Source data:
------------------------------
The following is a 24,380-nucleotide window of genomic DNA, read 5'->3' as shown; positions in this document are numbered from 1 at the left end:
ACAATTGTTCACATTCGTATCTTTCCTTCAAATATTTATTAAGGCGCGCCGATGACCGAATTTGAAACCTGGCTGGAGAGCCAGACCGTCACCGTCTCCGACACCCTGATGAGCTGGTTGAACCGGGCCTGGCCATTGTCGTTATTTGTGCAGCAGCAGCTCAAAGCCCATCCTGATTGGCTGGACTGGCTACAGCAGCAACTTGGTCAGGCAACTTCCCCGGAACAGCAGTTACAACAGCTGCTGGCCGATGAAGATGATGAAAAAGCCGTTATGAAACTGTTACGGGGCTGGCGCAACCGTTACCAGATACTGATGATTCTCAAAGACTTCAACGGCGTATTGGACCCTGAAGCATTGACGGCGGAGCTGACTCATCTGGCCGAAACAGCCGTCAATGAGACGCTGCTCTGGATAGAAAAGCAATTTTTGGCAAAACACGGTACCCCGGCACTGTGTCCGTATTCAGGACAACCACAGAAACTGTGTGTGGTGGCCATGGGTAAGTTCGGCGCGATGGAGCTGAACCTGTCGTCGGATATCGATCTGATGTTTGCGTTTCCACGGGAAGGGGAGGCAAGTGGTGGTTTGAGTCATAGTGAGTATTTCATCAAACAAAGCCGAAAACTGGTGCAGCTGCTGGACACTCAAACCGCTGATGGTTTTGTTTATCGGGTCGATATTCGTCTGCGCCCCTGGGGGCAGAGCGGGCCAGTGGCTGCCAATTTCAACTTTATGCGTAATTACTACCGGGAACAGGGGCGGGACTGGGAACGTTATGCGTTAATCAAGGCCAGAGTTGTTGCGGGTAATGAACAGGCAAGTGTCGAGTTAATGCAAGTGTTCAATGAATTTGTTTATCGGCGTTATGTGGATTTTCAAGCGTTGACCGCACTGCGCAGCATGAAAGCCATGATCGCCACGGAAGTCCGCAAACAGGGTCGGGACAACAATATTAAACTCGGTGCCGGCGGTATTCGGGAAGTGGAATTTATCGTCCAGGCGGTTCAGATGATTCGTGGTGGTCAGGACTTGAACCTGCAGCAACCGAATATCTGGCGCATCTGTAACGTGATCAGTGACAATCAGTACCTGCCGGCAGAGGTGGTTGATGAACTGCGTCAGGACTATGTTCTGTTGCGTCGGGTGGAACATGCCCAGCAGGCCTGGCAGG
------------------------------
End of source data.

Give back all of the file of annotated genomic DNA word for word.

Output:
The following is a 24,380-nucleotide window of genomic DNA, read 5'->3' as shown; positions in this document are numbered from 1 at the left end:
ACAATTGTTCACATTCGTATCTTTCCTTCAAATATTTATTAAGGCGCGCCGATGACCGAATTTGAAACCTGGCTGGAGAGCCAGACCGTCACCGTCTCCGACACCCTGATGAGCTGGTTGAACCGGGCCTGGCCATTGTCGTTATTTGTGCAGCAGCAGCTCAAAGCCCATCCTGATTGGCTGGACTGGCTACAGCAGCAACTTGGTCAGGCAACTTCCCCGGAACAGCAGTTACAACAGCTGCTGGCCGATGAAGATGATGAAAAAGCCGTTATGAAACTGTTACGGGGCTGGCGCAACCGTTACCAGATACTGATGATTCTCAAAGACTTCAACGGCGTATTGGACCCTGAAGCATTGACGGCGGAGCTGACTCATCTGGCCGAAACAGCCGTCAATGAGACGCTGCTCTGGATAGAAAAGCAATTTTTGGCAAAACACGGTACCCCGGCACTGTGTCCGTATTCAGGACAACCACAGAAACTGTGTGTGGTGGCCATGGGTAAGTTCGGCGCGATGGAGCTGAACCTGTCGTCGGATATCGATCTGATGTTTGCGTTTCCACGGGAAGGGGAGGCAAGTGGTGGTTTGAGTCATAGTGAGTATTTCATCAAACAAAGCCGAAAACTGGTGCAGCTGCTGGACACTCAAACCGCTGATGGTTTTGTTTATCGGGTCGATATTCGTCTGCGCCCCTGGGGGCAGAGCGGGCCAGTGGCTGCCAATTTCAACTTTATGCGTAATTACTACCGGGAACAGGGGCGGGACTGGGAACGTTATGCGTTAATCAAGGCCAGAGTTGTTGCGGGTAATGAACAGGCAAGTGTCGAGTTAATGCAAGTGTTCAATGAATTTGTTTATCGGCGTTATGTGGATTTTCAAGCGTTGACCGCACTGCGCAGCATGAAAGCCATGATCGCCACGGAAGTCCGCAAACAGGGTCGGGACAACAATATTAAACTCGGTGCCGGCGGTATTCGGGAAGTGGAATTTATCGTCCAGGCGGTTCAGATGATTCGTGGTGGTCAGGACTTGAACCTGCAGCAACCGAATATCTGGCGCATCTGTAACGTGATCAGTGACAATCAGTACCTGCCGGCAGAGGTGGTTGATGAACTGCGTCAGGACTATGTTCTGTTGCGTCGGGTGGAACATGCCCAGCAGGCCTGGCAGG